TORONTO — A vigil outside Palestine House in Mississauga, Ont., organized by the Jewish Defence League of Canada (JDL) ended peacefully on Nov. 23, unlike a protest last July that was marked by violence and resulted in criminal charges against two Palestine House supporters.
About 75 JDL members and supporters, waving Canadian and Israeli flags, stood across the street from Palestine House, as Peel Regional Police looked on. They gathered at the Palestine House offices, in a small strip mall on Erindale Station Road, to remember the five Israelis slain in a terrorist attack Nov. 18 in a Jerusalem synagogue, and to call for criminal charges against senior Palestine House officials. Those officials have gone on the record praising the attack, which makes them supporters of terrorism, said JDL head Meir Weinstein.
Weinstein, who used to go by the name Meir Halevi, said authorities should shut down Palestine House, since its leaders have more than once supported terrorist attacks on Israelis. Such pronouncements put them outside mainstream Canadian values and warrant dissolution, he said.
“They are encouraging terrorism in Canada against Jews,” he said. “They have posted statements justifying terrorist attacks. The graphics they’ve been putting out support it.”
He said the JDL brought its concerns to the attention of police, leaving with police material copied from the Alternative Angle, a blog site by Jonathan Halevi, editor of Shalom Toronto. In it Halevi, a senior researcher at the Jerusalem Center for Public Affairs, pointed to one Palestine House director who criticized Palestinian Authority President Mahmoud Abbas for condemning the synagogue attack and warned of further attacks. A screen shot from the Facebook page of another Palestine House board member showed her calling the murderers “role models” and heroes.
In 2012, the federal government cited Palestine House’s pattern of support for extremism when it put an end to $950,000 in funding for the group’s newcomer settlement programs.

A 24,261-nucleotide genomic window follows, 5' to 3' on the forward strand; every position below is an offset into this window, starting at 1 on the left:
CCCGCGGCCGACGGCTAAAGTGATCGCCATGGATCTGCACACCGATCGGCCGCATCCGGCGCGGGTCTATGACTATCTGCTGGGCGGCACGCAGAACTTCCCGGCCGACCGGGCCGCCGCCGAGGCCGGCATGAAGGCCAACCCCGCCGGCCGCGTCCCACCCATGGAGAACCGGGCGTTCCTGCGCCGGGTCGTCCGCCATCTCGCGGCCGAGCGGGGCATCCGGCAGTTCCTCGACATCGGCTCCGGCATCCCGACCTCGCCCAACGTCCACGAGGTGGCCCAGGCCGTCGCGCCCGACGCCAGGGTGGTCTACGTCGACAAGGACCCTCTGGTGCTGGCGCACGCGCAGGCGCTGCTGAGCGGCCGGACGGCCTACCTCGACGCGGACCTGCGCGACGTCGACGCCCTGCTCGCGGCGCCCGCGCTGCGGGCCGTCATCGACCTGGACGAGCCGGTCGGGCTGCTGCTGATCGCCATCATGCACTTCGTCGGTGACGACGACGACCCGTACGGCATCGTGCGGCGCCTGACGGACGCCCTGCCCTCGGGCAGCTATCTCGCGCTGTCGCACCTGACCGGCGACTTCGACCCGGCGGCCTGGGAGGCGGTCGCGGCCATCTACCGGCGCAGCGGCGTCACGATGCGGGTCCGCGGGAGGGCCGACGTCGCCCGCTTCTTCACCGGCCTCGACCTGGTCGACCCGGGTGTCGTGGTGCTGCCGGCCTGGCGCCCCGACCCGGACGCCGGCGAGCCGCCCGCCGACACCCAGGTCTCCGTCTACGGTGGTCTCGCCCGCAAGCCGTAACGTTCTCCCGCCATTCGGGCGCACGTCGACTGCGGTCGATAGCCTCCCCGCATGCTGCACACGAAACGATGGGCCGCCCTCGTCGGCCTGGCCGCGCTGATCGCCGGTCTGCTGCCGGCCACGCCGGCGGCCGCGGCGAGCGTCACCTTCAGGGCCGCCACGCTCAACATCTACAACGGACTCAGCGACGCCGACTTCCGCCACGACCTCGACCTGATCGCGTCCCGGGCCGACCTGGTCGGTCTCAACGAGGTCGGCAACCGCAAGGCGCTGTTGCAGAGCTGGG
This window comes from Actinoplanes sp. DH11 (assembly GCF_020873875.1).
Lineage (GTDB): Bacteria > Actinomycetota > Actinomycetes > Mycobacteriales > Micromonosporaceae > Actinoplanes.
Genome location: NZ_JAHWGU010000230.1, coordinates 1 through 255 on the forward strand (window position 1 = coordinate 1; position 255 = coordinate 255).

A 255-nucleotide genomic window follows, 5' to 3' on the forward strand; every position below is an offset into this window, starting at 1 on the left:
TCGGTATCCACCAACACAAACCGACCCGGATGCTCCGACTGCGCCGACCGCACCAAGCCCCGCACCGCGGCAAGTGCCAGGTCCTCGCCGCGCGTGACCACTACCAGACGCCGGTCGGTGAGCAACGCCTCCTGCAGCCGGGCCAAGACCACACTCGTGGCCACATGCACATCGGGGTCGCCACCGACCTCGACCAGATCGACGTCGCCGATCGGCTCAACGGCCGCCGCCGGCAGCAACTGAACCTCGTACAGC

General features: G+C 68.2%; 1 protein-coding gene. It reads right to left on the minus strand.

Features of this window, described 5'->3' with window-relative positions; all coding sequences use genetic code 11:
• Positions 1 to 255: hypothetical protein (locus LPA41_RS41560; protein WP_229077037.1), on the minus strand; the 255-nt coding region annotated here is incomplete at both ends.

At the time, Kasra Nejatian, a spokesperson for then-multiculturalism minister Jason Kenney, said, “We repeatedly raised, with Palestine House, our concerns about this pattern of support for extremism. But unfortunately, the organization has continued to promote extreme positions that undermine, rather than advance, social cohesion.”
Meanwhile, speaking at the vigil, Rachel Naiman delivered an eloquent denunciation of Palestine House leaders. She told the media “it is unbelievable” that anyone should be applauding the perpetrators of the terrorist attack in Jerusalem, one of whose victims is Toronto native Howard Rothman, who is fighting for his life.
“What really affected us is that it hit close to home with the release of the images from the synagogue. And here you have Palestine House celebrating the murders,” she said. “It’s unacceptable. It hits too close to home.”
While many in the audience were members of the Jewish community, the rally also drew support from Christian quarters.
Civil rights activist Mark Vandermaas, who founded Israel Truth Week in 2012 in response to the vilification of Israel and the intimidation of Jewish students at the University of Western Ontario, in London, Ont., where he lives, spoke briefly to the audience, saying he stands in solidarity with those who mourn the victims in Jerusalem, he shares their desire to shut down Palestine House and he encourages supporters of Israel to present Israel’s case to the public.
Speaking to The CJN, Vandermaas said, “They’re [Palestine House directors] clearly expressing their delight in the killing of Jews. That doesn’t belong in our country.”
Vandermaas was accompanied to the rally by Al Gretzky, uncle of the famous hockey player. Gretzky said he has attended other pro-Israel rallies. He is concerned about the future of the Jewish People and how it might impact his own children and grandchildren.
“Once they get rid of Israel, who are they going to come for next?” he asked.
“My grandchildren down the road won’t be able to ask of me, why didn’t you do something,” he added.
Unlike the July protest, held after the kidnapping and murder of three Israeli yeshiva students, Sunday’s was largely uneventful. Several JDL security personnel wore ski masks to hide their identities. That had been cleared with police, said Weinstein, who said it was for safety reasons, as Palestine House supporters were photographing the crowd.
Loud Arabic language music was blasted at the JDL supporters from two speakers in front of Palestine House. Two of the masked JDL guards said they recognized the lyrics as praising death and calling for Israel to be wiped off the map.
Uniformed police were present in front of Palestine House and across the street where the JDL protesters stood. Around a dozen squad cars could be seen in the vicinity.